Indulging in a great breakfast is the best way to start your day, and that's pretty consistent no matter where in the world you are. Here in the Philippines, staples like tapa and tocino come to mind, but you'll find way more options for early birds as you travel across our islands. Here are some of them:
Ilocos - Longganisa
No visit to the Ilocos region would be complete without a serving of their famous Vigan longganisa. Small, savory, and bursting with garlicky flavor, it's a far cry from the sweeter sausages that are more commonplace in our country. Don't forget to dip this in sukang Iloko for an Ilocano dining experience that'll have you saying naimas (delicious)!
Cordillera - Pinuneg
Pinuneg is the Cordilleras' answer to their neighboring regions' longganisa. They may look similar, but this one's a bit more hardcore, with pig's blood as its main ingredient. Chow it down with some native rice and a mug of steaming Cordillera coffee!
Batangas - Tawilis
When in Batangas, you should definitely have tawilis for breakfast at least once. This freshwater sardine can only be found in Taal Lake, and you can eat each fish in its entirety; no need to look for pesky tinik! It's usually served alongside some rice, eggs, and diced tomatoes.
Sarangani - Bangsi
If Batangas has their tawilis, Sarangani province at the southernmost end of the country has their bangsi. It's a kind of flying fish that's usually served salted and deep-fried, daing-style. Pair it with some tomatoes, eggs, and a nice heaping of rice, and you're good to go!
Cebu - Danggit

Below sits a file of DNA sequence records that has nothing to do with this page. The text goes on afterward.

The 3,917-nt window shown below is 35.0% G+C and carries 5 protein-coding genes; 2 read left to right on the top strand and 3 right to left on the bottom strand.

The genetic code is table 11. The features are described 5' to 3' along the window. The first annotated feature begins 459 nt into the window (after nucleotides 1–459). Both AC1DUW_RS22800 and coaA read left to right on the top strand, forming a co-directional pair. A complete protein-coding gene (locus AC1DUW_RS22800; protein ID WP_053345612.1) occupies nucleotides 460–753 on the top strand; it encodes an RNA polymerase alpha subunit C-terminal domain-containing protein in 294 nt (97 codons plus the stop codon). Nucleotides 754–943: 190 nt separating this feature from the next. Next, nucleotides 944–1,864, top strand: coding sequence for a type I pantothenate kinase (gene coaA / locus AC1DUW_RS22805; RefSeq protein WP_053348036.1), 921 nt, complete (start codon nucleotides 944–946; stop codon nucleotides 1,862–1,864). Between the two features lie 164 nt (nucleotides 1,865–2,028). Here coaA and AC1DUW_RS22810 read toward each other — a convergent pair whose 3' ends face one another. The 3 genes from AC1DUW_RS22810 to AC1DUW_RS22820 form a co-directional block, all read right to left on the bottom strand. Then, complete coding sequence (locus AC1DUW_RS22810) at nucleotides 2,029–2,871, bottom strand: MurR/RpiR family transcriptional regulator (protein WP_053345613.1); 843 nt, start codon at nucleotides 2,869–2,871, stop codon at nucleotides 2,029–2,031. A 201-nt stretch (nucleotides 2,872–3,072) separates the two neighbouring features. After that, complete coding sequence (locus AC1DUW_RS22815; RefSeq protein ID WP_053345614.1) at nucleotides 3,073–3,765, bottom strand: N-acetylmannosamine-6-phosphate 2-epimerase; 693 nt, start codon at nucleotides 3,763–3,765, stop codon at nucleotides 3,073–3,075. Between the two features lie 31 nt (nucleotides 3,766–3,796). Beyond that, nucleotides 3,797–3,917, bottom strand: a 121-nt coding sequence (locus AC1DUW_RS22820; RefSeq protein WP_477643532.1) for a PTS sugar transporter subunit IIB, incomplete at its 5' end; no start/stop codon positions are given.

Cebu is known for their buwad (dried fish), the most famous of which is the smelly, but oh-so-delicious danggit. Cebu City's Taboan Market is the best place to buy danggit, as well as a whole slew of other dried marine life like pusit, spada, and dulong.
Iloilo - Bas-uy
Soup for breakfast? Why not? Take your cue from the Ilonggos and have some bas-uy, a pork and liver soup cooked with lemongrass, ginger, and a host of vegetables to start your day. Eat it with rice and fried dried fish, as our kababayans in the Panay island do.
Negros Oriental - Budbud
Do as the locals do in Dumaguete City and head to the painitan at the public market. There, you have to order budbud, their version of suman. There are different budbud variants depending on the main ingredient, but if you want something a bit more extraordinary, get the budbud kabug, which is made of millet instead of rice. Wash it down with sikwate (native hot chocolate) for a breakfast to remember!
Bicol - Binutong
It seems like each province has its own sweet dish made of sticky rice, and the Bicol region is no different. Bicolanos have binutong, a creamy, banana leaf-wrapped delicacy made of glutinous rice and coconut cream. Add a bit of sugar for a filling and masiramon (delicious) meal!
Laguna - Kesong Puti
You know what goes really well with your pandesal? A nice chunk of kesong puti, fresh from Laguna. Made from unskimmed carabao milk, kesong puti is usually wrapped in banana leaves and is sold fresh from the factory. Its usual shelf life is only about a week, but come on, can you really wait that long before giving in to the urge to finish the whole chunk?
Davao - Kinutil
If having alcohol first thing in the morning is your thing, you shouldn't miss trying kinutil, an energizing hot chocolate drink mixed with tuba and a raw egg. Get this at the Bangkerohan Public Market in Davao, where you could also buy durian, mangosteen, and pomelo for a more nutritious start to your day.
Photos via Yummy.ph, Tripadvisor, Flickr, CNN
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